IS suicide bomber kills 36 in Baghdad market
A suicide bomber driving a pickup loaded with explosives struck a bustling market in Baghdad yesterday, killing at least 36 people in an attack claimed by the Islamic State (IS) group hours after French President Francois Hollande arrived in the Iraqi capital.
The bomb went off in a fruit and vegetable market that was packed with day labourers, a police officer said, adding that another 52 people were wounded.
During a press conference with Hollande, Prime Minister Haider al-Abadi said the bomber pretended to be a man seeking to hire day labourers. Once the workers gathered around, he detonated the vehicle.
IS claimed the attack in a statement circulated on a militant website often used by the extremists. It was the third IS-claimed attack in as many days in and around Baghdad, underscoring the lingering threat posed by the group despite a string of setbacks elsewhere in the country over the past year, including in and around the northern city of Mosul.
The attack took place in Sadr City, a vast Shiite district in eastern Baghdad that has been repeatedly targeted by Sunni extremists since the 2003 US-led invasion.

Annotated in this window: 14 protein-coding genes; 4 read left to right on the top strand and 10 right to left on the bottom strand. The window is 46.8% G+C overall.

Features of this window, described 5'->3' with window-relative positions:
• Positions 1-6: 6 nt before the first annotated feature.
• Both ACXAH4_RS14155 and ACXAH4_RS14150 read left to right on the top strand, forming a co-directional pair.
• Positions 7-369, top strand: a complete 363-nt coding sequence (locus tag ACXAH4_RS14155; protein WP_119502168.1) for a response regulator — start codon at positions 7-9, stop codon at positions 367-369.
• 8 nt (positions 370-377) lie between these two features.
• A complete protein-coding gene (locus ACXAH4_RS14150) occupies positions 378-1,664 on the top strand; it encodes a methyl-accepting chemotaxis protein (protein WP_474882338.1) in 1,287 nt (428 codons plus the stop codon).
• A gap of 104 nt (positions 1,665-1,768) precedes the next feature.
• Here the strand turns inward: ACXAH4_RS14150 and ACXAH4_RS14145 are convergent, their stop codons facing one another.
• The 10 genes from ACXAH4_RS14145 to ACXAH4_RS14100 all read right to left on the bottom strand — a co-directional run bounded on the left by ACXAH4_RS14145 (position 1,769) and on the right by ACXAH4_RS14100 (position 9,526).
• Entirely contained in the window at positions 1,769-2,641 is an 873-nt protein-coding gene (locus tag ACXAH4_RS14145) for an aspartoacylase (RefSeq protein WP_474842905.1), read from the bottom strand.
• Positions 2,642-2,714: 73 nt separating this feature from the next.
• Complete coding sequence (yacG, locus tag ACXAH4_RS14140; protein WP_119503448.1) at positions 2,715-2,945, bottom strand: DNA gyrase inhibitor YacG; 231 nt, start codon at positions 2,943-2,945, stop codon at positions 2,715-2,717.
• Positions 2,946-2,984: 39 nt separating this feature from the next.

Shiite militiamen loyal to Muqtada al-Sadr, the firebrand cleric for whose family the neighbourhood is named, were seen evacuating bodies in their trucks before ambulances arrived. Dead bodies were scattered across the bloody pavement alongside fruit, vegetables and labourers' shovels and axes. A minibus filled with dead passengers was on fire.
Asaad Hashim, an owner of a mobile phone store nearby, described how the labourers pushed and shoved around the bomber's vehicle, trying to get hired.
"Then a big boom came, sending them up into the air," said the 28-year-old, who sustained shrapnel wounds to his right hand. He blamed "the most ineffective security forces in the world" for failing to prevent the attack.
An angry crowd cursed the government, even after a representative of al-Sadr tried to calm them. Late last month, Iraqi authorities started removing some of the security checkpoints in Baghdad in a bid to ease traffic for the capital's six million residents.
"We have no idea who will kill at any moment and who's supposed to protect us," said Ali Abbas, a 40-year old father of four who was hurled over his vegetable stand by the blast. "If the securities forces can't protect us, then allow us to do the job," he added.
Three smaller bombings elsewhere in the city on Monday killed another seven civilians and wounded at least 30, according to medics and police officials. All officials spoke on condition of anonymity because they were not authorised to brief reporters.